For my first challenge I decided to do a Ubuntu VM in Windows Azure – available here: http://220.127.116.11/
Being a Linux enthusiast, and having heard my coworkers talk about Windows Azure in the past, I could not help but doing this challenge instead of the others available. Little I knew it was going to be so difficult – it took me over 10 hours and 2 days of work!
When I started the challenge, I tried following Jeff’s tutorial to the letter and added a few screenshots of my own (this was the first day when I thought I’d take less than 3 hours in the whole thing). I noticed that Jeff’s tutorial was missing a few screenshots (although he did provide a link that had all of these, so still a great tutorial). One interesting feature I learned about is that Windows Azure offers the option to connect virtual machines to balance the load of traffic to your application and it also offers what they call “availability set” which allows you to create a set of virtual machines across multiple domains to make sure that your application is not affected by single points of failure.
I found these two features very interesting because these are topics I have heard about at my work and are certainly more difficult to implement that a single click of a button.
As Jeff pointed out, the process to install the machine does take a while but you can check the status by clicking on the bottom information button.
I also found it very interesting that you can “load-balance traffic on an existing endpoint,” which I guess allows you to load-balance the connections to specific ports.
One of the first “road-blocks” I hit during the tutorial was testing out the apache installation. I wasn’t getting the “It works!” page and I thought it was an issue with my browser/OS (I’m using Ubuntu) so I tried my Windows 7 virtual machine and still couldn’t get it to work. However, then I changed my endpoint from port 85 to port 80 and it worked just fine!
After installing apache and getting the “it works!” page however, I got stuck and could not get to phpmyadmin. After several attempts, I finally gave up and restarted my machine into Windows 7 thinking that doing so would solve my problem – and of course it didn’t!
I then researched how to install phpmyadmin on Ubuntu server, and came across this page: https://www.digitalocean.com/community/articles/how-to-install-and-secure-phpmyadmin-on-ubuntu-12-04
From there, I found instructions to manually add phpmyadmin to apache’s config file and that did it!
Note however, that you will need to press Ctrl X to exit the editor and then confirm “Y” to save changes and press enter to confirm the path of the file (leave that unchanged). Then, as the instructions in the link above state, you’ll need to restart apache.
After a while of fighting with the command line, I decided to give the tutorial a spin-off and decided to install a desktop for my server. I then found this tutorial: http://blog.appliedis.com/2012/11/05/remote-desktop-to-ubuntu-in-windows-azure/. Upon preparing for the installation, I realized that installing the desktop would take over 1GB of disk space, so I decided to run a command to know how much space I had available.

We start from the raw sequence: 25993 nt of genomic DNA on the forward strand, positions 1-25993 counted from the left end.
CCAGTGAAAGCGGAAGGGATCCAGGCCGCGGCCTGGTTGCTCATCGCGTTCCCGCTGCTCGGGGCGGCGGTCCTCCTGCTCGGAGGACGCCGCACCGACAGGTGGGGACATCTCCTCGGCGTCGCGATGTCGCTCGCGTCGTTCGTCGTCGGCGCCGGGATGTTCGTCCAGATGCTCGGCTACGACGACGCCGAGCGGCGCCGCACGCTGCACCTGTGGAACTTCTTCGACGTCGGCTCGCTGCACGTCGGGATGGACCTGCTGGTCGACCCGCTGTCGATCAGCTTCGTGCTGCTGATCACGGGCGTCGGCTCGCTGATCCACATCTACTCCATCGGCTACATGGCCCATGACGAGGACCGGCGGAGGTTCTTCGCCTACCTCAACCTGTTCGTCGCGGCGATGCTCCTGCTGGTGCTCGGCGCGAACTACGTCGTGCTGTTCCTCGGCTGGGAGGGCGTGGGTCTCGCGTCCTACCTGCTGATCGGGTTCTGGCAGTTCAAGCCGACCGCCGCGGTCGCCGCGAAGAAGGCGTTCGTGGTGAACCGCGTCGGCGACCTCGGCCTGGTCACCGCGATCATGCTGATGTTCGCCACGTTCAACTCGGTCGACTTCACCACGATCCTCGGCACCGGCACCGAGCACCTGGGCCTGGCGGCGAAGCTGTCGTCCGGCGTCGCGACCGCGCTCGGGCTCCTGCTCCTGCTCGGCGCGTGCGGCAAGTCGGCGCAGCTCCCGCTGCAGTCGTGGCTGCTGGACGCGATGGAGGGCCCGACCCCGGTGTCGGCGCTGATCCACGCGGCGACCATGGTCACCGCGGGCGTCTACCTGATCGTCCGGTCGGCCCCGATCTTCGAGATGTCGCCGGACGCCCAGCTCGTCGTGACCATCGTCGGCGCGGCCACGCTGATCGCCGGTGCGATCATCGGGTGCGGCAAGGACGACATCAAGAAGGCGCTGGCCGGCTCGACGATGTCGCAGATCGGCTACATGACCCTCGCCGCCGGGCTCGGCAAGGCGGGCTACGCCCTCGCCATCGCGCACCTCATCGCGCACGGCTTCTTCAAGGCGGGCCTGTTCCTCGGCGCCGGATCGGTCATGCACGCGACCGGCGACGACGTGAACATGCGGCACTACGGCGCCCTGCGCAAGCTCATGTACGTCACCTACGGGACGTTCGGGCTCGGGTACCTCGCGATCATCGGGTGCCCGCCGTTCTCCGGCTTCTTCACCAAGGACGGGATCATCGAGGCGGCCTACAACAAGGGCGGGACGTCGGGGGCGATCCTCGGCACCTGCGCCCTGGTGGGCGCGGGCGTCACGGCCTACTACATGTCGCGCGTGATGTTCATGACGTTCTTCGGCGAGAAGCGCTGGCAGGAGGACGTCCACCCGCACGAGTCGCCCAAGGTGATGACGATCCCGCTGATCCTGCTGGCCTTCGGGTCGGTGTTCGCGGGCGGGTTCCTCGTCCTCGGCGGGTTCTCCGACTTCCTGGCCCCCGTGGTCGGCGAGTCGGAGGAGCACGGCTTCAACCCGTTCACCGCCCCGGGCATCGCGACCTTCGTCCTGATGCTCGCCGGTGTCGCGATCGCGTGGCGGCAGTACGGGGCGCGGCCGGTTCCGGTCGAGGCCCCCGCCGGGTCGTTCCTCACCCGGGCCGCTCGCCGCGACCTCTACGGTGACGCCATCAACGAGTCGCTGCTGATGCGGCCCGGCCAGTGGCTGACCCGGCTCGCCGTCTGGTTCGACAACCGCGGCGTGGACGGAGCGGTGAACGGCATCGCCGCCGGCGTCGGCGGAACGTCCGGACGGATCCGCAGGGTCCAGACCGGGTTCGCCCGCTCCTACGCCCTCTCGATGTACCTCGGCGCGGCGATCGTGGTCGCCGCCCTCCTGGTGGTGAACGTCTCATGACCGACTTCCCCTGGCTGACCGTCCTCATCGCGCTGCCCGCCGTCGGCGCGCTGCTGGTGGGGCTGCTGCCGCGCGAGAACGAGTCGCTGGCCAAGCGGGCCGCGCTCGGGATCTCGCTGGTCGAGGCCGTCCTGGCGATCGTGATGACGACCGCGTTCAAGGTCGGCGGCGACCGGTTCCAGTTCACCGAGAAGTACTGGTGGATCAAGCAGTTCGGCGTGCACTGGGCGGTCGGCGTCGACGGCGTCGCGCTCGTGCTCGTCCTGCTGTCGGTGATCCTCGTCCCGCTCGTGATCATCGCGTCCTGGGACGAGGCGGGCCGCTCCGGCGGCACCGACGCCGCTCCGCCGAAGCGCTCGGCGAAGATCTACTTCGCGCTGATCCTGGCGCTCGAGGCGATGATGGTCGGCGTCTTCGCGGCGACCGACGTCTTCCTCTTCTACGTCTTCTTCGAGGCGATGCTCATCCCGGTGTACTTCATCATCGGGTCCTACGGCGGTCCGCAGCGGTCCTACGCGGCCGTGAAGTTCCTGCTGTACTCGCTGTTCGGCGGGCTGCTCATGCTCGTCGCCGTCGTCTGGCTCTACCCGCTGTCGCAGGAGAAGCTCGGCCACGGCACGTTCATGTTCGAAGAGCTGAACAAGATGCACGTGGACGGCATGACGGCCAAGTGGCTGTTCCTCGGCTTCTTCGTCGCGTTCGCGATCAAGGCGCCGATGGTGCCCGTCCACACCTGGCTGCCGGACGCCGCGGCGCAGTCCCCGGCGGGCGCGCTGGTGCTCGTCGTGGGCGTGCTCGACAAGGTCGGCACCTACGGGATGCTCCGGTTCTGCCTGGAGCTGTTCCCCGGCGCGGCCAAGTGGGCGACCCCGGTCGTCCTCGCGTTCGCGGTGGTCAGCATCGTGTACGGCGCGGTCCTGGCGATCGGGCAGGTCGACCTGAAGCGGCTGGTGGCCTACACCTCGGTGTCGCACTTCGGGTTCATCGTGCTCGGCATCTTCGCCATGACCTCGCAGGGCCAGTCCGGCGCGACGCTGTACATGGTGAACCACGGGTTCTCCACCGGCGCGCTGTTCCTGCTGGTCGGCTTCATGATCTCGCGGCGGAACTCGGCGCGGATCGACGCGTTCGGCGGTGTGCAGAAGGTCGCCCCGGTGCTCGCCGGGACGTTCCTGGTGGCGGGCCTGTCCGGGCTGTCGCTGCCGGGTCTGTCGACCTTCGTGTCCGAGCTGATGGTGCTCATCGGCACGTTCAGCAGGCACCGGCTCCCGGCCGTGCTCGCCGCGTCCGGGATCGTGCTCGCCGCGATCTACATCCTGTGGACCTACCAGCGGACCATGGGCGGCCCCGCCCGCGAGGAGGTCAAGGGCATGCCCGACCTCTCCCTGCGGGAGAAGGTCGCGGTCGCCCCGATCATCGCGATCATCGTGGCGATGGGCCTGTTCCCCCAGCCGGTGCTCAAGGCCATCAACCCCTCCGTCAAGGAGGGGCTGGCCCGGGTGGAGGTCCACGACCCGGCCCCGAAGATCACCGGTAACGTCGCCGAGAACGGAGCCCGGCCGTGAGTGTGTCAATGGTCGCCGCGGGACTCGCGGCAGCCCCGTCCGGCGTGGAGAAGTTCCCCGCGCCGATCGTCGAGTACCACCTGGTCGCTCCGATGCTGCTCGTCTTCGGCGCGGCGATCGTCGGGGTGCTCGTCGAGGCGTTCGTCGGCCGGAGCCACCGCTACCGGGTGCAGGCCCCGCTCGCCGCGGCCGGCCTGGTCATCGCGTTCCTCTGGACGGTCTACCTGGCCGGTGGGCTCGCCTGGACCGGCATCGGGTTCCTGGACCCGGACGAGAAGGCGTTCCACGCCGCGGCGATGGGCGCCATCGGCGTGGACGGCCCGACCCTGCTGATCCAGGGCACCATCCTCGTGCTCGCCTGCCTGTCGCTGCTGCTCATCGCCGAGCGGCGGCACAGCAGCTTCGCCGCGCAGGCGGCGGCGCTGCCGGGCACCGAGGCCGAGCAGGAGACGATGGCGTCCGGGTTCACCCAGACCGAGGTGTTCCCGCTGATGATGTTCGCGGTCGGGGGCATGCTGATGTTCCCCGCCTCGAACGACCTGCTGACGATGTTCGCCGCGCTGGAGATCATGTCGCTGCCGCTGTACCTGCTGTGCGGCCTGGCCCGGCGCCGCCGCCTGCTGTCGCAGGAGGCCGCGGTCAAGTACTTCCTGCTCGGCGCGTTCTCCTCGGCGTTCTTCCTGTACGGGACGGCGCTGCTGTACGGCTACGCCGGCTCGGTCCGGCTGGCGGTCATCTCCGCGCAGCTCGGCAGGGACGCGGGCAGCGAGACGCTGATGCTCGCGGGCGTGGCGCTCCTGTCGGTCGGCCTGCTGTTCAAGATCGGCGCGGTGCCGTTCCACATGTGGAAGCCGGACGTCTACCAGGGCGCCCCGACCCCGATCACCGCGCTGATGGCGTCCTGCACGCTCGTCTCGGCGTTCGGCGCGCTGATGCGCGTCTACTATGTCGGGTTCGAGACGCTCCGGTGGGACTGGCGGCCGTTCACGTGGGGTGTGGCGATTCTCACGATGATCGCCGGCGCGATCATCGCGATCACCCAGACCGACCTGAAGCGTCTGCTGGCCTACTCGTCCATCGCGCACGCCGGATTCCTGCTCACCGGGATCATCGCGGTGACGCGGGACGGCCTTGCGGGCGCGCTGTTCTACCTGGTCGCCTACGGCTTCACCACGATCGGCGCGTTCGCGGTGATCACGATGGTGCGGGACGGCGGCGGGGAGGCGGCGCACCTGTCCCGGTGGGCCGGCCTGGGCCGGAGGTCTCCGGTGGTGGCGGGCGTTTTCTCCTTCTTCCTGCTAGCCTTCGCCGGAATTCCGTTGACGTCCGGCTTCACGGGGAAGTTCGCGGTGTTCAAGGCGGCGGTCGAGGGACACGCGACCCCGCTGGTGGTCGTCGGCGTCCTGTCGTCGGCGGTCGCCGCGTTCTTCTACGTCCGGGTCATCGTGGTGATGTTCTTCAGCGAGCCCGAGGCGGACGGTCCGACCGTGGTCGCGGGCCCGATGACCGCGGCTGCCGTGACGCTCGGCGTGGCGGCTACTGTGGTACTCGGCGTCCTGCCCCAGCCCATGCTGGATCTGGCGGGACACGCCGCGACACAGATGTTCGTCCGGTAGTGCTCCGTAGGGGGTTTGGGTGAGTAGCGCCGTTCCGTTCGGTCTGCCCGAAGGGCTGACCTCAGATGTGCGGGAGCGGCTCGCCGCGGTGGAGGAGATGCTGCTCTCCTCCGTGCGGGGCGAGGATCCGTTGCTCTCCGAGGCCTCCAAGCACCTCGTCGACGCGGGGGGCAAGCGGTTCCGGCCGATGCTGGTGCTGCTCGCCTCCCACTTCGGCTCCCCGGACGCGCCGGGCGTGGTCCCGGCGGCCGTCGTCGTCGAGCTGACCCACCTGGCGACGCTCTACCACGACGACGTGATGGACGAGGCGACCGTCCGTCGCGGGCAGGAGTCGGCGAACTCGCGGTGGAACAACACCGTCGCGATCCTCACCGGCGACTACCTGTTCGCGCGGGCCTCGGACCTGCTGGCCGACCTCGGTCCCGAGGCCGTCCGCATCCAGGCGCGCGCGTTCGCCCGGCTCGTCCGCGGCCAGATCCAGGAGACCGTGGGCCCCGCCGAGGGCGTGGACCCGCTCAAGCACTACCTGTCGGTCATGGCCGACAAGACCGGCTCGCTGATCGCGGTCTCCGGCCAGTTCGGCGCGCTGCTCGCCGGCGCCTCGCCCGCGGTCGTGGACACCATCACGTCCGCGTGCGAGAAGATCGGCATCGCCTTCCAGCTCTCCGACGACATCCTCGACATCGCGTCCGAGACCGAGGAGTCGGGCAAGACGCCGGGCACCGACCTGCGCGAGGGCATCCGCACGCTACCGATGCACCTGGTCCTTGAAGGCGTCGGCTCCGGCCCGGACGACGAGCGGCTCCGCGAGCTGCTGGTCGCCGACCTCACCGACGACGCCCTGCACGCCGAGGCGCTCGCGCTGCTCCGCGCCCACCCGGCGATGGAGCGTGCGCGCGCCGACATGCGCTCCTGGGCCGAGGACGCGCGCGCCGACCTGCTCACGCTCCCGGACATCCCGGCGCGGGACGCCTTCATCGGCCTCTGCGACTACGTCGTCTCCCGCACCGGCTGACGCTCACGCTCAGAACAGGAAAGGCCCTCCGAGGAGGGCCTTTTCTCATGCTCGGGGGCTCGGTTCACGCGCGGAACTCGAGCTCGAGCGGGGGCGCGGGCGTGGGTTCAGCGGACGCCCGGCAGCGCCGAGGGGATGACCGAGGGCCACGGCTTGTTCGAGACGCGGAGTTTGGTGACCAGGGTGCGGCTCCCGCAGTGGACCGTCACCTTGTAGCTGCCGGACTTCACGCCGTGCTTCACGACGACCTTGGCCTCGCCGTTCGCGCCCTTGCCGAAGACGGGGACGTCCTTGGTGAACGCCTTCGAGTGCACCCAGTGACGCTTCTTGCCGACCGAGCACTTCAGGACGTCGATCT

After ensuring that I would have enough disk space, I went for it and installed the Ubuntu desktop. If you’re doing this, it will take a while, so you should expect to wait a few minutes. After a bit, it’ll stop downloading and updating stuff.
After that, I went ahead and installed the RDP software, set up the endpoint, and clicked connect in the main screen as explained in the tutorial above.
Once you download the “.rdp” file, you’ll probably have to accept a few windows security screens like these ones:
As the tutorial says, make sure to change your username in the Xrdp and put the password for it.
After spending nearly 2 hours trying to get a WordPress installation to work, I decided to take another approach and use FTP to upload files to my VM instead. For that I used Vsftpd following these two tutorials:
After I got filezilla to connect to my VM, I went to /var/www and changed the name of the existing index.html to something else and then I tried to upload my files from my local machine, however, this turned out to be more complicated that I thought. After researching all over the internet, I realized that the issue was that the files in my “www” folder in the VM were owned by “root” so I had to change the ownership of my files (used this link to learn about changing ownership: http://manpages.ubuntu.com/manpages/lucid/man1/chown.1.html)
After changing ownership, I was able to upload my files using Filezilla and got the website we built for CIS 425 on my page – I would’ve done something cooler but I already spent way too much time on this challenge.
And finally, the ultimate test (site running from within the server’s GUI):
It was A LOT OF WORK, but certainly worth the learning!